Since anterior anchorage represents the key point in the treatment of space closure in case of missing laterals, several authors, recently proposed a skeletal anchorage solution to manage without risks the anterior teeth inclination while moving lateral and posterior segment mesially. Of course, skeletal anchorage could be considered the elective choice for absolute anchorage, the system described is limited to a conventional approach, even though the use of palatal screws require a precise skill, two surgical phases, wide device extension on the palate, specific lab, and high cost. The described approach allows managing the anterior anchorage with more simple mechanics expressing the anterior torque with a full engagement concept and adding few auxiliaries (uprighting springs) which do not require compliance. Moreover, the concept of the Bidimensional Technique described by Gianelly combines the full engagement of archwires (.018 x 0.022 SS) in the anterior teeth brackets (.018 x 0.025 slot) together with low friction and easy sliding in the posterior teeth since the wire is .018 x .022 inside a slot of .022 x .028. This biomechanical approach leads easily to keep the incisors position stable while moving forward all upper teeth as showed in the clinical report, and above all the position is kept stable during years in long term control at 2 years out of retention as well as 10 years out of retention. At follow-up, normal wearing of teeth and some periodontal issues can be noticed on upper canines but both incisors' inclination and posterior intercuspation are stable and with normal function and proper new canine (first premolars) guidance during mandibular movements confirming data in literature. The space closure option described can be considered more reliable in the long term when compared to the space opening option, since the need for bone grafting is really high to allow the proper implant insertion and in some case implants should be placed in more palatal area with consequent change in inclination of the prosthetic solution. Moreover, the soft tissues aging around implants in the frontal area can create unwanted unnatural esthetic effects on smile.,
| Conclusion|| |
In case of missing laterals, the biomechanical system could represent an alternative conventional treatment option providing sufficient reliability in the management of anterior anchorage and torque expression while protracting all upper teeth.
Financial support and sponsorship
Conflicts of interest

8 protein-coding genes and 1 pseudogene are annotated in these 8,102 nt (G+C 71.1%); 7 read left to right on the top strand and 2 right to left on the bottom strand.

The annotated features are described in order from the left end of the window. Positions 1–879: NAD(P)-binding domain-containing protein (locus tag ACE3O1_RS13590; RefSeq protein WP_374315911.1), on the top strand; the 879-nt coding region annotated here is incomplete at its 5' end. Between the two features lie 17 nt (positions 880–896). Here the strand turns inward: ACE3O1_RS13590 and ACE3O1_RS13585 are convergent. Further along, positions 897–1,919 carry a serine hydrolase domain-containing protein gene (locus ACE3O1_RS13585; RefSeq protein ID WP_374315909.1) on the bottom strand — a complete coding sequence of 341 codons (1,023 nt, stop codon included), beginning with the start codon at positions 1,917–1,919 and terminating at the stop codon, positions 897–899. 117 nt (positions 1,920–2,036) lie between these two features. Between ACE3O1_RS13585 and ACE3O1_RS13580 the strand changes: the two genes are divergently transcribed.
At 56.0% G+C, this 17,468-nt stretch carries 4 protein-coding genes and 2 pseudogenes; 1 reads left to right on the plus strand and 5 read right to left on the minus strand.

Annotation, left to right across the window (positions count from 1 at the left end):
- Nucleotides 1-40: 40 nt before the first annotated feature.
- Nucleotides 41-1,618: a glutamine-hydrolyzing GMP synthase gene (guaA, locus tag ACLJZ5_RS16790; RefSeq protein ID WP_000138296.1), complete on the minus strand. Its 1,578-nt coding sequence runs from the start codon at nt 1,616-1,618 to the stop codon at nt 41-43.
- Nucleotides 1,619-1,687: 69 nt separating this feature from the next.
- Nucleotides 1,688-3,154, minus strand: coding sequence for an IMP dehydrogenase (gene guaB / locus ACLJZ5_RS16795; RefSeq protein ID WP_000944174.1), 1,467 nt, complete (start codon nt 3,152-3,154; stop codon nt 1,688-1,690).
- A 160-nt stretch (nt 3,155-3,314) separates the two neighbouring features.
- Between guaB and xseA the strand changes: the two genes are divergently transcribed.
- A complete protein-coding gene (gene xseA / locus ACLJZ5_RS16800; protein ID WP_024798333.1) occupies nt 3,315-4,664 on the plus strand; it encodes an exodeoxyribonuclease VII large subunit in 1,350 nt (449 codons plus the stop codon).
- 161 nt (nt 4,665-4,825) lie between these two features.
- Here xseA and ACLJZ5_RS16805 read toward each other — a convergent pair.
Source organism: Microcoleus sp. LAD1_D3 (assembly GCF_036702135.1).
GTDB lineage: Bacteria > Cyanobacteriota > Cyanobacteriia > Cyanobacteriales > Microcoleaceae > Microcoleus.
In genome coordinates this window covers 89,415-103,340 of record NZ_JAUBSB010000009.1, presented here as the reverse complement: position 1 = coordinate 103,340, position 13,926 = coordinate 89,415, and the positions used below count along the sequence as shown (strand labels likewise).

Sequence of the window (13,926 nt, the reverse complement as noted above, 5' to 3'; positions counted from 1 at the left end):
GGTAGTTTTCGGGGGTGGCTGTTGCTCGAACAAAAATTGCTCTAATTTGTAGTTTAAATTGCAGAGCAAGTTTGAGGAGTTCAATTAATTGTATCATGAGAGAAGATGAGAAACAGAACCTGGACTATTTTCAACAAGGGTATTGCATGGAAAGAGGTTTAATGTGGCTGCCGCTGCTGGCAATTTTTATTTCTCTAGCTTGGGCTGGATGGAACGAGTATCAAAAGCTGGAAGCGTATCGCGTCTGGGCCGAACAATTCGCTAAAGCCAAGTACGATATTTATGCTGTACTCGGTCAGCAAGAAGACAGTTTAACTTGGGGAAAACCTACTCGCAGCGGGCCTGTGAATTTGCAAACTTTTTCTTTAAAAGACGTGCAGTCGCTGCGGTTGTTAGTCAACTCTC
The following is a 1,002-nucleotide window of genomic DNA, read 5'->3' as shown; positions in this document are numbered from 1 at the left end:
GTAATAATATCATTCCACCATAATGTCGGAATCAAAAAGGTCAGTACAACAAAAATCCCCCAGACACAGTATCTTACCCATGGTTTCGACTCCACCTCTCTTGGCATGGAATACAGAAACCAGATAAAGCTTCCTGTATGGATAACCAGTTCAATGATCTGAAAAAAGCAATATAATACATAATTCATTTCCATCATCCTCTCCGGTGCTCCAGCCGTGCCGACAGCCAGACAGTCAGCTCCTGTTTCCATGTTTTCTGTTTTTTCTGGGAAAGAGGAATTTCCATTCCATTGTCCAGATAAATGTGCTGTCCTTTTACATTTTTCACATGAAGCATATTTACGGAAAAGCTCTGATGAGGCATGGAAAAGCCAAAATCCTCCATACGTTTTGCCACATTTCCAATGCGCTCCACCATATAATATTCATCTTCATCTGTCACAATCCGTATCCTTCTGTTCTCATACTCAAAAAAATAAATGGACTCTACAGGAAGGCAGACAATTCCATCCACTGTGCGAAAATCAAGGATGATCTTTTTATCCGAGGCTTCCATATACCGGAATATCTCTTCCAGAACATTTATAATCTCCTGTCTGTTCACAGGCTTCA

There are no conflicts of interest.
| References|| |
Kavadia S, Papadiochou S, Papadiochos I, Zafiriadis L. Agenesis of maxillary lateral incisors: A global overview of the clinical problem. Orthodontics (Chic.) 2011;12:296-317.
Mitsui SN, Yasue A, Masuda K, Watanabe K, Horiuchi S, Imoto I, et al
. Novel PAX9 mutations cause non- syndromic tooth agenesis. J Dent Res 2014;93:245-9.
Arcuri C, Zito I, Santini F, Muzzi F, Panetta V, Squitti R. Understanding the implications of the PAX9 gene in tooth development. Eur J Paediatr Dent 2011;12:245-8.
Alves-Ferreira M, Pinho T, Sousa A, Sequeiros J, Lemos C, Alonso I. Identiﬁcation of genetic risk factors for maxillary lateral incisor agenesis. J Dent Res 2014;93:452-8.
Citak M, Cakici EB, Benkli YA, Cakici F, Bektas B, Buyuk SK. Dental anomalies in an orthodontic patient population with maxillary lateral incisor agenesis. Dent Press J Orthod 2012;21:98-102.
Buyuk SK, Ozkan S, Benkli YA, Arslan A, Celik E. Evaluation of the skeletal and dental effects in orthodontic patients with maxillary lateral incisor agenesis. J Esthet Restor Dent 2017;29:284-90.
Mirabella AD, Kokich VG, Rosa M. Analysis of crown widths in subjects with congenitally missing maxillary lateral incisors. Eur J Orthod 2012;34:783-7.
Rosa M, Zachrisson BU. Integrating esthetic dentistry and space closure in patients with missing maxillary lateral incisors. J Clin Orthod 2001;35:221-34.
Zachrisson BU, Rosa M, Toreskog S. Congenitally missing maxillary lateral incisors: Canine substitution. Point. Am J Orthod Dentofacial Orthop 2011;139:434, 436, 438 passim.
Rosa M, Zachrisson BU. The space-closure alternative for missing maxillary lateral incisors: An update. J Clin Orthod 2010;44:540-9; quiz 561.
Giancotti A, Greco M. Sliding mechanics in extraction cases with a bidimensional approach. Prog Orthod 2007;8:144-55.
Giancotti A, Gianelly AA. Three-dimensional control in extraction cases using a Bidimensional approach. World J Orthod 2001;2:168-76.
Gianelly AA. Bidimensional Technique Theory and Practice. Central Islip NY: GAC Int. Inc.;2000.
Kanavakis G, Ludwig B, Rosa M, Zachrisson BU, Hourfar J. Clinical outcomes of cases with missing lateral incisors treated with the 'T'-Mesialslider. J Orthod 2014;41(Suppl 1):S33-8.
Ludwig B, Zachrisson BU, Rosa M. Non-compliance space closure in patients with missing lateral incisors. J Clin Orthod 2013;47:180-7.
Rosa M, Lucchi P, Ferrari S, Zachrisson BU, Caprioglio A. Congenitally missing maxillary lateral incisors: Long-term periodontal and functional evaluation after orthodontic space closure with first premolar intrusion and canine extrusion. Am J Orthod Dentofacial Orthop 2016;149:339-48.
Borzabadi-Farahani A, Zadeh HH. Adjunctive orthodontic applications in dental implantology. J Oral Implantol 2015;41:501-8.
Borzabadi-Farahani A. Orthodontic considerations in restorative management of hypodontia patients with endosseous implants. J Oral Implantol 2012;38:779-91.
[Figure 1], [Figure 2], [Figure 3], [Figure 4], [Figure 5], [Figure 6], [Figure 7], [Figure 8], [Figure 9], [Figure 10], [Figure 11], [Figure 12], [Figure 13], [Figure 14]
[Table 1], [Table 2]